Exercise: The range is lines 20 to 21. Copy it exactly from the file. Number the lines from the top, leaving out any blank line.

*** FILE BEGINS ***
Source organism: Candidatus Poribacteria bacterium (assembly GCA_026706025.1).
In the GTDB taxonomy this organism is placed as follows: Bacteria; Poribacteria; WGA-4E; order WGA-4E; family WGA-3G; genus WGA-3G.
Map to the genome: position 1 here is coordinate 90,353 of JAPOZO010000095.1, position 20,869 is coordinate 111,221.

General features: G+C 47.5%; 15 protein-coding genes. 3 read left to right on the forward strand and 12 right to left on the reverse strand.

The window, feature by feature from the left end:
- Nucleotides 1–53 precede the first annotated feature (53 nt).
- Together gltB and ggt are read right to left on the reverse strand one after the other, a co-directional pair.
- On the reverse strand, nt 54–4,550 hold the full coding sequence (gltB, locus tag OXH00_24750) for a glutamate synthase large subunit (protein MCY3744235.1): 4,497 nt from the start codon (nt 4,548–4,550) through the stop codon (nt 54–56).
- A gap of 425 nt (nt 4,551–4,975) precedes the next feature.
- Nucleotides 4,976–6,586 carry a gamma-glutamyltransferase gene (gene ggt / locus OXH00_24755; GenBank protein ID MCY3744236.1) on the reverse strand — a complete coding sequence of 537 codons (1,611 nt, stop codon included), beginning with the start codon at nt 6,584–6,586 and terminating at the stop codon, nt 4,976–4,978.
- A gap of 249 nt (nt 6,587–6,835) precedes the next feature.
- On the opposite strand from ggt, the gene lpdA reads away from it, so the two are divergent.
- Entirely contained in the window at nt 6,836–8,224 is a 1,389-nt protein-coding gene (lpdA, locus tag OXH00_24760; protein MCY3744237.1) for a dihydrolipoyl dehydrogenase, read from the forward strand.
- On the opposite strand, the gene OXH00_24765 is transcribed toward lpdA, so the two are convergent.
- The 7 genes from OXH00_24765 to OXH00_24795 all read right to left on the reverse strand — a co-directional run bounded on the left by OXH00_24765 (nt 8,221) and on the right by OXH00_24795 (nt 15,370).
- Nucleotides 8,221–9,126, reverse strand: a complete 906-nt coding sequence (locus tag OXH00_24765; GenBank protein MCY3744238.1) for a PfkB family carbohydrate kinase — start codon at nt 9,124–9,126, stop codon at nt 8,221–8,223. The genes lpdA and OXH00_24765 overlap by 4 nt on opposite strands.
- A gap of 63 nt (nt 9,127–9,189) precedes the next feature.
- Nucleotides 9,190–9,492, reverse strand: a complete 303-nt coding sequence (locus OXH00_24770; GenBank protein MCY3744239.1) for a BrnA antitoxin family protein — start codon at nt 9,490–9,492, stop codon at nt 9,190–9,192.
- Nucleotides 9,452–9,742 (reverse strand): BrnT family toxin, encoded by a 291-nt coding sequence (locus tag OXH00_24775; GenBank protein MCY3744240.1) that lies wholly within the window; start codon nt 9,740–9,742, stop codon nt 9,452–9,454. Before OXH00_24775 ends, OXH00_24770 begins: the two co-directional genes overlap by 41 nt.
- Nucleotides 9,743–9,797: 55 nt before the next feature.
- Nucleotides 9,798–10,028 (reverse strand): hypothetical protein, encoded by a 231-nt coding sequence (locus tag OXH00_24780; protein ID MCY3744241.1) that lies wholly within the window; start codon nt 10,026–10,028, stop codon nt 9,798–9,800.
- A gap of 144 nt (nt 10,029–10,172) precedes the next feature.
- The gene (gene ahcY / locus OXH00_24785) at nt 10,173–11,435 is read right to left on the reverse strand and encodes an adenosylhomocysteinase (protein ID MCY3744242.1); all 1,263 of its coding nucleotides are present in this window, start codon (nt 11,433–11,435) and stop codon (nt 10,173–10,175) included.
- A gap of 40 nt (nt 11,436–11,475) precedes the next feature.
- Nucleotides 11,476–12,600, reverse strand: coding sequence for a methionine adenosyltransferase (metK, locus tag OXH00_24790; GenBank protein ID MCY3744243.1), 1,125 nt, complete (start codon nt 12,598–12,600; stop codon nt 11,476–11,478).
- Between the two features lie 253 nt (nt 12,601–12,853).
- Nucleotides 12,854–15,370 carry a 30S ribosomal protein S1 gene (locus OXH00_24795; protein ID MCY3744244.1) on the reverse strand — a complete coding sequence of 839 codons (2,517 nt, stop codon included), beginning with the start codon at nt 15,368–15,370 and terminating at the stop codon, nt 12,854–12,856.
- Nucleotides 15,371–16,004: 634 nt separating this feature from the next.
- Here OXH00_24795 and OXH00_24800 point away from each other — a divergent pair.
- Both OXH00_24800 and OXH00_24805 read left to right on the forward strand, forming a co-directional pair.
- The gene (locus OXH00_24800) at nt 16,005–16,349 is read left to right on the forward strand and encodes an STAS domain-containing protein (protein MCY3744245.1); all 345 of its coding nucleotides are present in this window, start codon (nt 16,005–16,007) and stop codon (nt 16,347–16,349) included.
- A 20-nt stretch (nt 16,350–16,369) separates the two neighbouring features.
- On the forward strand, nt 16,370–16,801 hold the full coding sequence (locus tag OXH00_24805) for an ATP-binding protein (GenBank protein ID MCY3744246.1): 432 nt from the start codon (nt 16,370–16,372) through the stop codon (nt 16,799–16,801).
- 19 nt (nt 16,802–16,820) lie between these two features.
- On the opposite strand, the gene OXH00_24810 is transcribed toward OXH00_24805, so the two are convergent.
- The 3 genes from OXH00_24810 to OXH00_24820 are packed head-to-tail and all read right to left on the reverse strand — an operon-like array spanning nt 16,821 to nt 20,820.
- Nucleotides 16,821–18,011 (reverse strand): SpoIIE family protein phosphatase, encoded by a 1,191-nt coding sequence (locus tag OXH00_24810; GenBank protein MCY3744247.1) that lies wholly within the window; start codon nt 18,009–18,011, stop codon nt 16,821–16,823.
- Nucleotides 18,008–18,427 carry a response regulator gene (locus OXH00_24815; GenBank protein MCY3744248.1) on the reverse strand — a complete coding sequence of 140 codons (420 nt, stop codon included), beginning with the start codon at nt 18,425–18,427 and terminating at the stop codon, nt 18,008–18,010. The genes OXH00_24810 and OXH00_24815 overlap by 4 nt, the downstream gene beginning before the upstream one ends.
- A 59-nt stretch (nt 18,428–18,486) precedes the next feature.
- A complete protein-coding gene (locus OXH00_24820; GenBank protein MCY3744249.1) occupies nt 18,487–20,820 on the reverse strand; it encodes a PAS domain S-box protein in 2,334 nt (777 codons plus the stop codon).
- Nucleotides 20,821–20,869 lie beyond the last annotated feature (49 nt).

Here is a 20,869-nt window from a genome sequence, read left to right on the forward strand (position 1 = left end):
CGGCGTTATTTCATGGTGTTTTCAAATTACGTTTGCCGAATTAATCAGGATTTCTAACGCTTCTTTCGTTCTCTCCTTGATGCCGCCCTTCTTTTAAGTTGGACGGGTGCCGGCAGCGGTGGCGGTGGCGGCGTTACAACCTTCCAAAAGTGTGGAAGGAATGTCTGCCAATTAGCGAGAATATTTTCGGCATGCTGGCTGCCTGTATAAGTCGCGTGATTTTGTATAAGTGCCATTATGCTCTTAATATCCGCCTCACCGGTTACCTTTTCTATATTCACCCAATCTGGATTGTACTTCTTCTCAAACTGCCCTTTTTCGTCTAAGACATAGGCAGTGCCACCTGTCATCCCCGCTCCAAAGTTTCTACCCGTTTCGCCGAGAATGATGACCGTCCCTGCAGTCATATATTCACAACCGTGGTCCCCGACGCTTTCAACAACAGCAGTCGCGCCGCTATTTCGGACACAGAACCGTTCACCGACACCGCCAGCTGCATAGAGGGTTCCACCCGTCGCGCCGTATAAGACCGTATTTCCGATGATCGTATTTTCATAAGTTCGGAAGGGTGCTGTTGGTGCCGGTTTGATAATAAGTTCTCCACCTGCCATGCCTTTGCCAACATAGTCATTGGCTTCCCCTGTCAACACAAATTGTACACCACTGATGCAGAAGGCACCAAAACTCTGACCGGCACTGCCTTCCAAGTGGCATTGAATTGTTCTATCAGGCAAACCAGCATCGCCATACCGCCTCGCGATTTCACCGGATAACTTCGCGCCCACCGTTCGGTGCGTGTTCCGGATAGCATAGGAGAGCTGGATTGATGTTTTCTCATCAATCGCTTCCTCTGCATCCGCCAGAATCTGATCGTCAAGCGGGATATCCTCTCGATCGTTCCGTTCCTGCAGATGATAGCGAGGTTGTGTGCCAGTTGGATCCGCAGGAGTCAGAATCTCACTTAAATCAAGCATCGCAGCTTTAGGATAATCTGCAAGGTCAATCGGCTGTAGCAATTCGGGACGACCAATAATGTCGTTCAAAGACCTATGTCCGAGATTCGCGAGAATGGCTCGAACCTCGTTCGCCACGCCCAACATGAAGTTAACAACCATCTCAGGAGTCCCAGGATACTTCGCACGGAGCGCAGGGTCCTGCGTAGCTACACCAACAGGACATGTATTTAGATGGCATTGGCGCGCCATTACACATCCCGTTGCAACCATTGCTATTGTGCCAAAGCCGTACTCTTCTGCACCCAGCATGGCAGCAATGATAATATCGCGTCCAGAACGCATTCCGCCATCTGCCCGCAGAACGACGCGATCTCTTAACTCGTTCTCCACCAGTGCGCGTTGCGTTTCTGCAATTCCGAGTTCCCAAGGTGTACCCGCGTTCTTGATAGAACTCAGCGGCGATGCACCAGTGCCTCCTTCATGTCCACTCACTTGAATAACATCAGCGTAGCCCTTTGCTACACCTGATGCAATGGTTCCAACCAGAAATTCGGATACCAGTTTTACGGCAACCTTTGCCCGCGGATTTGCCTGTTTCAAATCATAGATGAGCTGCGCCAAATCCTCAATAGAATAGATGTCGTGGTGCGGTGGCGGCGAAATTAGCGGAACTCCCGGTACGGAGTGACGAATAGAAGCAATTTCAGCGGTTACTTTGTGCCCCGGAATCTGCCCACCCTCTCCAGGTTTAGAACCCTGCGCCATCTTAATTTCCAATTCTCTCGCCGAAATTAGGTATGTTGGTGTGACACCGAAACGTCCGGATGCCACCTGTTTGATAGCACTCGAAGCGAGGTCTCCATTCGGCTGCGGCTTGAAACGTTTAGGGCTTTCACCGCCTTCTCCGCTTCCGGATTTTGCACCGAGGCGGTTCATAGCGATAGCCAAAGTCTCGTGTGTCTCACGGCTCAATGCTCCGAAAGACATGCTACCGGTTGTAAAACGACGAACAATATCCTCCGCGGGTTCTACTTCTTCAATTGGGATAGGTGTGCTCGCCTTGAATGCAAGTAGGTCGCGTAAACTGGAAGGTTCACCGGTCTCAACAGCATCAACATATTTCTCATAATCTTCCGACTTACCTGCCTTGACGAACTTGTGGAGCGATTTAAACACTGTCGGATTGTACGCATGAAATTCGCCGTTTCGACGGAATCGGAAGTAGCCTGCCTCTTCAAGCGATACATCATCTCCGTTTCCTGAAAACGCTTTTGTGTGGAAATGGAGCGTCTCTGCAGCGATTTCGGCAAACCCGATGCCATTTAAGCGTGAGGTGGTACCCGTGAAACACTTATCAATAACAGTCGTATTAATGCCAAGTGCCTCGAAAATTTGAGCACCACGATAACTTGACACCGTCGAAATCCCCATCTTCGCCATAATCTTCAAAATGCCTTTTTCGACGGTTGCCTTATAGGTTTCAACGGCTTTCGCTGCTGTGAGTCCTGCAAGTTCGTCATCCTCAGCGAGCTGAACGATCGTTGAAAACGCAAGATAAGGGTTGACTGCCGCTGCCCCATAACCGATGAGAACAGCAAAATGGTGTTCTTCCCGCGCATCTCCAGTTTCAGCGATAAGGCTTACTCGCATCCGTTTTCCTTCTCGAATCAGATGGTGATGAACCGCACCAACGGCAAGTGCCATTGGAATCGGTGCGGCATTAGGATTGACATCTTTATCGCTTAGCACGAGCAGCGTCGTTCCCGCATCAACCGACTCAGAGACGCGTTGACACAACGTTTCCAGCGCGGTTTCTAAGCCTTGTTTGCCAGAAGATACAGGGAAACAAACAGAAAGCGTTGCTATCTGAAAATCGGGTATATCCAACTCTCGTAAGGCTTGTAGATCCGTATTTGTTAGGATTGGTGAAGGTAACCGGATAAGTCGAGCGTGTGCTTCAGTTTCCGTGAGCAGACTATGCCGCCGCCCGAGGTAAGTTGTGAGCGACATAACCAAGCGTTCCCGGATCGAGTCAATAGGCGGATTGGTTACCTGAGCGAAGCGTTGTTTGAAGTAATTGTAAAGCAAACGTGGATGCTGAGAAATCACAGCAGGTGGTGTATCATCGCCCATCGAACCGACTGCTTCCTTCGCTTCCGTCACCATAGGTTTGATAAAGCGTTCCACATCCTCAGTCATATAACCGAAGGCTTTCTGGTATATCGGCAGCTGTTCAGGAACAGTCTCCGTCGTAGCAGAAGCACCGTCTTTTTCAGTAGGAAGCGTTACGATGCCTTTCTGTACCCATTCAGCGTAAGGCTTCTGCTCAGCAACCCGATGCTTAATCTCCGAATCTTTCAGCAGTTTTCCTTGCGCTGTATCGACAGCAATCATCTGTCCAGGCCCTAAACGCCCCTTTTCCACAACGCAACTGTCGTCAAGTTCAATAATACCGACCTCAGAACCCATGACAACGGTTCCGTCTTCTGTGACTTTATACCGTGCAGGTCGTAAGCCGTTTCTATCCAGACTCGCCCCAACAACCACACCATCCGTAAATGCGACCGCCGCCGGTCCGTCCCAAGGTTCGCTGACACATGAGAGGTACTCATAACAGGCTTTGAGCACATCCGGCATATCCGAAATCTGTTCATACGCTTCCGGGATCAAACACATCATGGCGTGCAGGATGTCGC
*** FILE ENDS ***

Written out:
- Nucleotides 9,743–9,797: 55 nt before the next feature.
- Nucleotides 9,798–10,028 (reverse strand): hypothetical protein, encoded by a 231-nt coding sequence (locus tag OXH00_24780; protein ID MCY3744241.1) that lies wholly within the window; start codon nt 10,026–10,028, stop codon nt 9,798–9,800.